Blog | 10th Mar, 2015

Wetland Worries

Wetlands are amazing places. Combining land and water, they are home to an incredible array of plants and animals and are among the most biodiverse ecosystems on earth. More than that, recent research has shown that they have the potential to capture and store large amounts of carbon for hundreds of years. Wetlands should be on the forefront of the fight against climate change!

Unfortunately wetlands are not seen in that light. Here in Victoria we have already bulldozed or drained most of our freshwater wetlands and we are not looking after what’s left. In recent weeks, we’ve seen several worrying stories about recreational and commercial interests threatening the long-term health of wetlands.

We need a reappraisal of where we are at with wetlands – current protection is clearly inadequate. A great way forward would be a proper investigation of their status and management as part of a wider VEAC (Victorian Environmental Assessment Council) inquiry into freshwater-dependent ecosystems. VEAC has the independence and expertise to make recommendations on how wetland protection and management could be improved.

The Baillieu/Napthine government promised a VEAC investigation into freshwater ecosystems, then reneged and gave the council some pretty shonky jobs instead. Now the Andrews Government has the opportunity to set VEAC a really useful task. An inquiry into the status and management of Victoria’s freshwater dependent ecosystems –  including rivers, wetlands, estuaries and groundwater – is well overdue and would set up a long-term framework for their protection. Then we wouldn’t need to report stories of conflicts of interest any more.

Hunting at Hirds

Hird Swamp is a freshwater wetland internationally recognised for its birdlife as part of the Kerang Lakes Ramsar site. It is also a game reserve where duck hunting is allowed, which sets up a conflict of interest.

Some types of wetland need to go through drying phases to keep their ecology intact. Drying out helps control weeds and manage nutrients, allows plant (in this case river red gum) regeneration and provides food and habitat for different types of birds, for example brolgas, bitterns and migratory shore birds. Ducks prefer their wetlands with water in them and tend to congregate where water is available.

Hird Swamp is currently in a drying phase and is being used by rare and endangered species such as the Australasian bittern and Painted snipe. The vegetation is doing well and there is no plan to deliver environmental water this year. Despite this happy state of affairs, Field and Game Australia has requested the Water Minister to fill the wetland with environmental water (1) to attract ducks prior to the opening of the duck hunting season on 21 March. So far the Minister has resisted, but this type of request totally undermines the principles of environmental watering which is to provide the biggest environmental benefit possible and conserve our freshwater environments for the long term. Providing environmental water to advantage particular species so that they can be shot is not part of the plan.

Trout at Toolondo

Lake Toolondo is a disused reservoir near Horsham that has been stocked with trout to provide recreational fishing. Given the parched conditions in western Victoria, water levels in the lake have been dropping and the trout were in danger of being left high and dry. The Andrews Government made an election commitment to provide extra water for the lake, which is now being delivered. The water is available because a local mining company is not using its full entitlement.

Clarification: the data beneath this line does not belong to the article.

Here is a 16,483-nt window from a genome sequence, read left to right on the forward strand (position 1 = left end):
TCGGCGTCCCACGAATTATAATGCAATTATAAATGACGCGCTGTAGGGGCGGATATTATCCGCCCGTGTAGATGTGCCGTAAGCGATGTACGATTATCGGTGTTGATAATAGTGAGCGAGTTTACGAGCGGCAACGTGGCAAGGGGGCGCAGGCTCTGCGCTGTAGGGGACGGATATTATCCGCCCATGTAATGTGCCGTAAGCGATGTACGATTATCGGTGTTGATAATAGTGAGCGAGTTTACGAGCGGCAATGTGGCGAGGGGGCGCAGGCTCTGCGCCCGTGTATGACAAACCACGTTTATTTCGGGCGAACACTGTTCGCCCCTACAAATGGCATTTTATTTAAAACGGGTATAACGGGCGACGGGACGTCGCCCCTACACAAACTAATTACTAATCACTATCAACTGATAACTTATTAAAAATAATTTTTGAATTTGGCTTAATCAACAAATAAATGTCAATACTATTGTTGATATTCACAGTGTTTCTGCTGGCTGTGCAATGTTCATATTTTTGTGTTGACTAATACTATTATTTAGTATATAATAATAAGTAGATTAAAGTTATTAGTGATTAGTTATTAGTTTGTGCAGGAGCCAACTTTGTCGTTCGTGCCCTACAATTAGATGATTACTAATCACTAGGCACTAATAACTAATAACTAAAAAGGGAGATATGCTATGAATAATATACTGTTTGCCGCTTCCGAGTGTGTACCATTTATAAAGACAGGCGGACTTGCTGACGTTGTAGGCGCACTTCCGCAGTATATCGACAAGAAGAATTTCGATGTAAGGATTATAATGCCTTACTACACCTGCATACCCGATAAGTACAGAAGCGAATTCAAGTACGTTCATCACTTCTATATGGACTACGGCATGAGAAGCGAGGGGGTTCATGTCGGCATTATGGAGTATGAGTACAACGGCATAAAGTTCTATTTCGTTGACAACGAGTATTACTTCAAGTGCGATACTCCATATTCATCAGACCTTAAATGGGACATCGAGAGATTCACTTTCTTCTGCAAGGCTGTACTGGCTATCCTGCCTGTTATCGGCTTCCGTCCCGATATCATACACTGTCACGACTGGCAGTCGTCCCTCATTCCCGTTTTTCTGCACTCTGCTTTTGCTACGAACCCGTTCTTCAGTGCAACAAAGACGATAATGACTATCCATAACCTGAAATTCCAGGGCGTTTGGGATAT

This sounds like a happy story for the trout fishers, which it is, but it has set an unfortunate precedent. The fact that water has been provided by the Government to support the recreational fishing of an introduced species in an artificial lake has been noticed, and the Government is now being inundated with requests to provide water for lakes and reservoirs that are drying out across the state. While these lakes have undoubted community and recreational value, they are not necessarily priorities for environmental watering. The job of the Environmental Water Holder is to provide water where it has the greatest environmental benefits, not to provide ideal conditions for introduced species like trout. There’s a whole Fisheries Department for that.

Eels at Reedy Lake

Reedy Lake is another internationally recognised wetland with a conflict of interest. It’s near the mouth of the Barwon River between Geelong and Barwon Heads and provides important feeding and breeding habitat for endangered fish and birds. Environmental water can be supplied through regulators, depending on the water level in the Barwon River.

The conflict here is with eel aquaculture which has been long established in the lake. Like Hird Swamp, the ecology of Reedy Lake would benefit from a drying phase. But eels need water all the time to grow and allowing the lake to dry out could impact on commercial interests. The Corangamite Catchment Management Authority has established a Lower Barwon Wetlands Advisory Group to help them sort out the issues, but so far the commercial interest has the upper hand and there’s no prospect of the lake being allowed to dry out. This could damage its long term health and put the values for which it is internationally recognised in danger.

More information:

Read our previous joint statement on a VEAC inquiry here
Read our briefer on threats to environmental watering here.